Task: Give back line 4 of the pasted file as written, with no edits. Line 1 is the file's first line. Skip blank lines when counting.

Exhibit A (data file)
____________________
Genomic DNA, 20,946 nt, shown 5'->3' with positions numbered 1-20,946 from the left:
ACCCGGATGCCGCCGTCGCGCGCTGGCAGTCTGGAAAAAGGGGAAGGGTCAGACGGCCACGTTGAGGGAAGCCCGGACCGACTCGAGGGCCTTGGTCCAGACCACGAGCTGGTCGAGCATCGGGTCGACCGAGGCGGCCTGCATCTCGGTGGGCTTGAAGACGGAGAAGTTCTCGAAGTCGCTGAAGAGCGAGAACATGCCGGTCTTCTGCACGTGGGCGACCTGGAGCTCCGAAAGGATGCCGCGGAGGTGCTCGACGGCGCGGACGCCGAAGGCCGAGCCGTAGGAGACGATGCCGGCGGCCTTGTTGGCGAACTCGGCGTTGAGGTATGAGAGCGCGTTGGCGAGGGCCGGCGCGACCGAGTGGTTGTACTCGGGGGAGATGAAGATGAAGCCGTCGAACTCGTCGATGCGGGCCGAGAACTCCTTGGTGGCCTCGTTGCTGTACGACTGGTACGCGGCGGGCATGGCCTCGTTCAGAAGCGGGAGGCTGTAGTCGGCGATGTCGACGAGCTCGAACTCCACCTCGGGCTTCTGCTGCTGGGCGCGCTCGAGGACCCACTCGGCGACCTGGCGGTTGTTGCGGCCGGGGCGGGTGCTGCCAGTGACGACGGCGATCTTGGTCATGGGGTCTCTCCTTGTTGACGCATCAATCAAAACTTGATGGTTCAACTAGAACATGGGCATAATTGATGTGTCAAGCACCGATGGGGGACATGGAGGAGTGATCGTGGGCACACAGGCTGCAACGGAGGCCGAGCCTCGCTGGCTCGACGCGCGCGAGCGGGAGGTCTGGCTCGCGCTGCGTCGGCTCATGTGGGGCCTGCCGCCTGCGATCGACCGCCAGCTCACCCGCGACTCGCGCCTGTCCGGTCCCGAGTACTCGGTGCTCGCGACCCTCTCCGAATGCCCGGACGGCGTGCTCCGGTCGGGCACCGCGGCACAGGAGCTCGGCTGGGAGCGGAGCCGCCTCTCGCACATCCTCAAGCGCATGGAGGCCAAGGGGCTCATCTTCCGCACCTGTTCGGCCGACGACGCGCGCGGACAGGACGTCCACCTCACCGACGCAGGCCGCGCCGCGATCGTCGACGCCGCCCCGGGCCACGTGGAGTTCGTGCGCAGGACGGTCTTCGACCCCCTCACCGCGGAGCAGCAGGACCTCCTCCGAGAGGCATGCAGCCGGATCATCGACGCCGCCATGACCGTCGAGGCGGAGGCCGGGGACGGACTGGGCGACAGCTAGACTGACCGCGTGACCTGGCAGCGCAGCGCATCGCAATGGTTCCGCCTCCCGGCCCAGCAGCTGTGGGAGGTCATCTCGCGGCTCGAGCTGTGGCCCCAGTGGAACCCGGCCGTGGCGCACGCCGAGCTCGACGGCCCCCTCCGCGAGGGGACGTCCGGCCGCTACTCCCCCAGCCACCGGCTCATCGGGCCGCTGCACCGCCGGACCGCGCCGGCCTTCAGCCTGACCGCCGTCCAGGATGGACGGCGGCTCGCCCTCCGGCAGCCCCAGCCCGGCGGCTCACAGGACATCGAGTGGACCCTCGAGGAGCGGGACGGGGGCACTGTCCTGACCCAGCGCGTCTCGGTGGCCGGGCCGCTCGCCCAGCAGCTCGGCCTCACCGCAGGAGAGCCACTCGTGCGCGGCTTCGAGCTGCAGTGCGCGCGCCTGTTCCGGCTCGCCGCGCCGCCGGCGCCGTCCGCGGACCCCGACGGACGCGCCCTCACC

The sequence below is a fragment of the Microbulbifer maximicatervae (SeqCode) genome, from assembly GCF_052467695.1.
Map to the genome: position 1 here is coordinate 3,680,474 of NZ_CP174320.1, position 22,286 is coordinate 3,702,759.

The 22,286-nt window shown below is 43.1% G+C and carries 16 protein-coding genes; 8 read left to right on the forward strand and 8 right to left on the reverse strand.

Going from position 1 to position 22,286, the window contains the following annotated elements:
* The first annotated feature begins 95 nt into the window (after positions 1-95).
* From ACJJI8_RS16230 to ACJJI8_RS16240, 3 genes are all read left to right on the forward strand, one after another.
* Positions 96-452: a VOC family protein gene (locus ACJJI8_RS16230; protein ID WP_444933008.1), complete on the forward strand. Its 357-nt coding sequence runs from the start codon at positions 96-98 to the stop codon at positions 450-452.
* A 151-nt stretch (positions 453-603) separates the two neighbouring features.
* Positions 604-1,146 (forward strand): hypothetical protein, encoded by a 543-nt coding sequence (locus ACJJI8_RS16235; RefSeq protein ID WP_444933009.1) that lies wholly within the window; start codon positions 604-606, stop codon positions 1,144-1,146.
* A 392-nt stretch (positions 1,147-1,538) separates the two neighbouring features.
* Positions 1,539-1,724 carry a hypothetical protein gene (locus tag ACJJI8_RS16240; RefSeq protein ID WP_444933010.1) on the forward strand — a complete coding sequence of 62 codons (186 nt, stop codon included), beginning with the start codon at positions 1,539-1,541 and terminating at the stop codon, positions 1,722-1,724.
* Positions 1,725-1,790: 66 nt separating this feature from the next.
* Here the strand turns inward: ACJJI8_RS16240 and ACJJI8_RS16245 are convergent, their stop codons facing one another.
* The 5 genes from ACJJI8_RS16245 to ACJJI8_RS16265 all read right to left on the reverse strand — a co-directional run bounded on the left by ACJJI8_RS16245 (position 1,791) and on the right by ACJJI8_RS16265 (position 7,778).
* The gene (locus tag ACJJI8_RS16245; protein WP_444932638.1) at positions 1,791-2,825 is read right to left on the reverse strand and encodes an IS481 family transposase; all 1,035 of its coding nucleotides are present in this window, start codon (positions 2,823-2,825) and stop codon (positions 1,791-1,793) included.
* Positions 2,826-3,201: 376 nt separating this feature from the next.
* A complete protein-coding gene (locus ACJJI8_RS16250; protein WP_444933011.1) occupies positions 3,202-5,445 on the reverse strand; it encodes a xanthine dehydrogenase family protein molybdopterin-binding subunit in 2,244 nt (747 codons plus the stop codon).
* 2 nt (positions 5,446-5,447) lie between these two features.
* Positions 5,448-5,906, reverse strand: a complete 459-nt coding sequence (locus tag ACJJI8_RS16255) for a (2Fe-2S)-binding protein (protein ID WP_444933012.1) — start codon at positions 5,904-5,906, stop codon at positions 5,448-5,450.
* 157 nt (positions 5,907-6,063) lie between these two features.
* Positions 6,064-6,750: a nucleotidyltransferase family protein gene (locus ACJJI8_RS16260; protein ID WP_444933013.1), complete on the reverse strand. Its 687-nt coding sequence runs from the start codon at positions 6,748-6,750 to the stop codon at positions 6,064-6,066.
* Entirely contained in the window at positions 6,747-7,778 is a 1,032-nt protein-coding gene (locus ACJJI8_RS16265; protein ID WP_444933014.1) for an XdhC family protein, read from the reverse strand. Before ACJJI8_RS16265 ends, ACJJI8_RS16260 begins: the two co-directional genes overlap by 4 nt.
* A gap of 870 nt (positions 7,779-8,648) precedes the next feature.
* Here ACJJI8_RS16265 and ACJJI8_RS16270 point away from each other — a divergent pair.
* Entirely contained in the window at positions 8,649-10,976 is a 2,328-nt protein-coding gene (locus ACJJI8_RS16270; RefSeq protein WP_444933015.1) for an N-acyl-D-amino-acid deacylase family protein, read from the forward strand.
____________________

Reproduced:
Map to the genome: position 1 here is coordinate 3,680,474 of NZ_CP174320.1, position 22,286 is coordinate 3,702,759.